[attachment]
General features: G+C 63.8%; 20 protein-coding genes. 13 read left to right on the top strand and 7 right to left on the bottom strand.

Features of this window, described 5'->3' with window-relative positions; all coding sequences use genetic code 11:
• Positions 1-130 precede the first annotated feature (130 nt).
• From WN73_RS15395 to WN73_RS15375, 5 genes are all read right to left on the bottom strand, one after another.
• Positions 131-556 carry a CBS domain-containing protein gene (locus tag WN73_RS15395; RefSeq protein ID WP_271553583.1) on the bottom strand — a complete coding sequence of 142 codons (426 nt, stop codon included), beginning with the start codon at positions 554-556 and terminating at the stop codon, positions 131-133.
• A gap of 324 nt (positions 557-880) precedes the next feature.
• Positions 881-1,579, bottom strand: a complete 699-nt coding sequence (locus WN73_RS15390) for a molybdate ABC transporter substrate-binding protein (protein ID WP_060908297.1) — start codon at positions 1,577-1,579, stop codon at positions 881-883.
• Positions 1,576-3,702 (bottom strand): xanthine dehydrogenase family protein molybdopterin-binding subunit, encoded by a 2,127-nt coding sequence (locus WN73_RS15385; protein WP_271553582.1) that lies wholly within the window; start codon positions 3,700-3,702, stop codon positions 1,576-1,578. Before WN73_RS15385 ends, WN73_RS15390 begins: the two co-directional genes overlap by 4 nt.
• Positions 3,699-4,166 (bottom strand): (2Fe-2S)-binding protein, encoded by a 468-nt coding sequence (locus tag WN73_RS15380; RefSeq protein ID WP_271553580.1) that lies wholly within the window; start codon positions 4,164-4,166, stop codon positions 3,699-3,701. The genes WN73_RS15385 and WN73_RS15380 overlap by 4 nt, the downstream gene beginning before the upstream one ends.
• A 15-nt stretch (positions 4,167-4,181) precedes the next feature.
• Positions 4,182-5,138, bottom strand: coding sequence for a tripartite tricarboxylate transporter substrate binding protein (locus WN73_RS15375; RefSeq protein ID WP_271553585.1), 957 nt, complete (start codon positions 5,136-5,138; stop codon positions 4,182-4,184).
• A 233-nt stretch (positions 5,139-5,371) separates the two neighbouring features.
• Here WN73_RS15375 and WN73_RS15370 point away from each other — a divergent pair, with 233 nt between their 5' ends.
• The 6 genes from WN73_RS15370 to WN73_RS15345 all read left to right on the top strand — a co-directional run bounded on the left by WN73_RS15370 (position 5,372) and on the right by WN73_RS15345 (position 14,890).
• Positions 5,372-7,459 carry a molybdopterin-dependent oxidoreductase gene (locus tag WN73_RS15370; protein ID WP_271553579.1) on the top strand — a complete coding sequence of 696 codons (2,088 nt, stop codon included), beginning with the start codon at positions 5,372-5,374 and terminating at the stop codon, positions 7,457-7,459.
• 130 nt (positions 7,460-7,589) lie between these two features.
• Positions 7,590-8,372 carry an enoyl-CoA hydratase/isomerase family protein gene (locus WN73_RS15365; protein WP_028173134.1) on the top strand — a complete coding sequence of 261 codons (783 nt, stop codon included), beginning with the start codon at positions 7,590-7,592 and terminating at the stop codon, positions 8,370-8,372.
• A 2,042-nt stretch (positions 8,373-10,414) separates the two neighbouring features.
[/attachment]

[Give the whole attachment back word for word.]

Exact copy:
General features: G+C 63.8%; 20 protein-coding genes. 13 read left to right on the top strand and 7 right to left on the bottom strand.

Features of this window, described 5'->3' with window-relative positions; all coding sequences use genetic code 11:
• Positions 1-130 precede the first annotated feature (130 nt).
• From WN73_RS15395 to WN73_RS15375, 5 genes are all read right to left on the bottom strand, one after another.
• Positions 131-556 carry a CBS domain-containing protein gene (locus tag WN73_RS15395; RefSeq protein ID WP_271553583.1) on the bottom strand — a complete coding sequence of 142 codons (426 nt, stop codon included), beginning with the start codon at positions 554-556 and terminating at the stop codon, positions 131-133.
• A gap of 324 nt (positions 557-880) precedes the next feature.
• Positions 881-1,579, bottom strand: a complete 699-nt coding sequence (locus WN73_RS15390) for a molybdate ABC transporter substrate-binding protein (protein ID WP_060908297.1) — start codon at positions 1,577-1,579, stop codon at positions 881-883.
• Positions 1,576-3,702 (bottom strand): xanthine dehydrogenase family protein molybdopterin-binding subunit, encoded by a 2,127-nt coding sequence (locus WN73_RS15385; protein WP_271553582.1) that lies wholly within the window; start codon positions 3,700-3,702, stop codon positions 1,576-1,578. Before WN73_RS15385 ends, WN73_RS15390 begins: the two co-directional genes overlap by 4 nt.
• Positions 3,699-4,166 (bottom strand): (2Fe-2S)-binding protein, encoded by a 468-nt coding sequence (locus tag WN73_RS15380; RefSeq protein ID WP_271553580.1) that lies wholly within the window; start codon positions 4,164-4,166, stop codon positions 3,699-3,701. The genes WN73_RS15385 and WN73_RS15380 overlap by 4 nt, the downstream gene beginning before the upstream one ends.
• A 15-nt stretch (positions 4,167-4,181) precedes the next feature.
• Positions 4,182-5,138, bottom strand: coding sequence for a tripartite tricarboxylate transporter substrate binding protein (locus WN73_RS15375; RefSeq protein ID WP_271553585.1), 957 nt, complete (start codon positions 5,136-5,138; stop codon positions 4,182-4,184).
• A 233-nt stretch (positions 5,139-5,371) separates the two neighbouring features.
• Here WN73_RS15375 and WN73_RS15370 point away from each other — a divergent pair, with 233 nt between their 5' ends.
• The 6 genes from WN73_RS15370 to WN73_RS15345 all read left to right on the top strand — a co-directional run bounded on the left by WN73_RS15370 (position 5,372) and on the right by WN73_RS15345 (position 14,890).
• Positions 5,372-7,459 carry a molybdopterin-dependent oxidoreductase gene (locus tag WN73_RS15370; protein ID WP_271553579.1) on the top strand — a complete coding sequence of 696 codons (2,088 nt, stop codon included), beginning with the start codon at positions 5,372-5,374 and terminating at the stop codon, positions 7,457-7,459.
• 130 nt (positions 7,460-7,589) lie between these two features.
• Positions 7,590-8,372 carry an enoyl-CoA hydratase/isomerase family protein gene (locus WN73_RS15365; protein WP_028173134.1) on the top strand — a complete coding sequence of 261 codons (783 nt, stop codon included), beginning with the start codon at positions 7,590-7,592 and terminating at the stop codon, positions 8,370-8,372.
• A 2,042-nt stretch (positions 8,373-10,414) separates the two neighbouring features.